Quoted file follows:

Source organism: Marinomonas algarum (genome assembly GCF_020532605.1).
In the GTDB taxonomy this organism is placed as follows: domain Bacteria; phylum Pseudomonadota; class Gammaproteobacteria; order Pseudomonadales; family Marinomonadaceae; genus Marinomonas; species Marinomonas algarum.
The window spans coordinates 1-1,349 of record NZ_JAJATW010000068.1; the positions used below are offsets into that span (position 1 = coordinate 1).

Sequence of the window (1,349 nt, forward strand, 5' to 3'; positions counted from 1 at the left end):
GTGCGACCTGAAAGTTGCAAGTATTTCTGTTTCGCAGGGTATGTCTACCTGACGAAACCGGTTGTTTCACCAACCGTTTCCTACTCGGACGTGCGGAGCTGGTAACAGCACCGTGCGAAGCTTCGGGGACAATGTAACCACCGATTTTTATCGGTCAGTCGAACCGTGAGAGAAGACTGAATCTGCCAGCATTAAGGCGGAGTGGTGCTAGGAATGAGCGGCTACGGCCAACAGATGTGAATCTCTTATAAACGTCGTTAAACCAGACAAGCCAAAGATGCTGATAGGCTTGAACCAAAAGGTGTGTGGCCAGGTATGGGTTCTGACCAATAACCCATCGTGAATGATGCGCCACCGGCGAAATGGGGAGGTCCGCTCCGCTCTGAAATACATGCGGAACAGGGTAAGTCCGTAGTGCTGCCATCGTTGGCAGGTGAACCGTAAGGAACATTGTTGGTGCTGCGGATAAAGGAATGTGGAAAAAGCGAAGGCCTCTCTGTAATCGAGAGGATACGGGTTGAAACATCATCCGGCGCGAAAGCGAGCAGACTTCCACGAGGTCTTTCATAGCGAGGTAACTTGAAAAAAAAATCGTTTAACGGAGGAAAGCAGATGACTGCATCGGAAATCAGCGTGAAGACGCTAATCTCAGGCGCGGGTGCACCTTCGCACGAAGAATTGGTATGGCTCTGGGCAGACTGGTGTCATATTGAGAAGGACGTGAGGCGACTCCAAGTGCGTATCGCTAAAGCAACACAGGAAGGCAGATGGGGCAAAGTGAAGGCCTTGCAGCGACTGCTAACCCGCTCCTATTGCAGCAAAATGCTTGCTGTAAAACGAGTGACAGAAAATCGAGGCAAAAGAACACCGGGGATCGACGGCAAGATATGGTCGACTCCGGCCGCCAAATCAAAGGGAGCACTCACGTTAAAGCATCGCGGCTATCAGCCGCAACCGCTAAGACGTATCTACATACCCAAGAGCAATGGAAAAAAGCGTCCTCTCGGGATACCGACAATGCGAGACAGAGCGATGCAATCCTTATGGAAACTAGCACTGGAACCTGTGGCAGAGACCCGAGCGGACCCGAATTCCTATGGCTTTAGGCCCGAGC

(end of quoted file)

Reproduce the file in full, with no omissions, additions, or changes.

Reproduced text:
Source organism: Marinomonas algarum (genome assembly GCF_020532605.1).
In the GTDB taxonomy this organism is placed as follows: domain Bacteria; phylum Pseudomonadota; class Gammaproteobacteria; order Pseudomonadales; family Marinomonadaceae; genus Marinomonas; species Marinomonas algarum.
The window spans coordinates 1-1,349 of record NZ_JAJATW010000068.1; the positions used below are offsets into that span (position 1 = coordinate 1).

Sequence of the window (1,349 nt, forward strand, 5' to 3'; positions counted from 1 at the left end):
GTGCGACCTGAAAGTTGCAAGTATTTCTGTTTCGCAGGGTATGTCTACCTGACGAAACCGGTTGTTTCACCAACCGTTTCCTACTCGGACGTGCGGAGCTGGTAACAGCACCGTGCGAAGCTTCGGGGACAATGTAACCACCGATTTTTATCGGTCAGTCGAACCGTGAGAGAAGACTGAATCTGCCAGCATTAAGGCGGAGTGGTGCTAGGAATGAGCGGCTACGGCCAACAGATGTGAATCTCTTATAAACGTCGTTAAACCAGACAAGCCAAAGATGCTGATAGGCTTGAACCAAAAGGTGTGTGGCCAGGTATGGGTTCTGACCAATAACCCATCGTGAATGATGCGCCACCGGCGAAATGGGGAGGTCCGCTCCGCTCTGAAATACATGCGGAACAGGGTAAGTCCGTAGTGCTGCCATCGTTGGCAGGTGAACCGTAAGGAACATTGTTGGTGCTGCGGATAAAGGAATGTGGAAAAAGCGAAGGCCTCTCTGTAATCGAGAGGATACGGGTTGAAACATCATCCGGCGCGAAAGCGAGCAGACTTCCACGAGGTCTTTCATAGCGAGGTAACTTGAAAAAAAAATCGTTTAACGGAGGAAAGCAGATGACTGCATCGGAAATCAGCGTGAAGACGCTAATCTCAGGCGCGGGTGCACCTTCGCACGAAGAATTGGTATGGCTCTGGGCAGACTGGTGTCATATTGAGAAGGACGTGAGGCGACTCCAAGTGCGTATCGCTAAAGCAACACAGGAAGGCAGATGGGGCAAAGTGAAGGCCTTGCAGCGACTGCTAACCCGCTCCTATTGCAGCAAAATGCTTGCTGTAAAACGAGTGACAGAAAATCGAGGCAAAAGAACACCGGGGATCGACGGCAAGATATGGTCGACTCCGGCCGCCAAATCAAAGGGAGCACTCACGTTAAAGCATCGCGGCTATCAGCCGCAACCGCTAAGACGTATCTACATACCCAAGAGCAATGGAAAAAAGCGTCCTCTCGGGATACCGACAATGCGAGACAGAGCGATGCAATCCTTATGGAAACTAGCACTGGAACCTGTGGCAGAGACCCGAGCGGACCCGAATTCCTATGGCTTTAGGCCCGAGC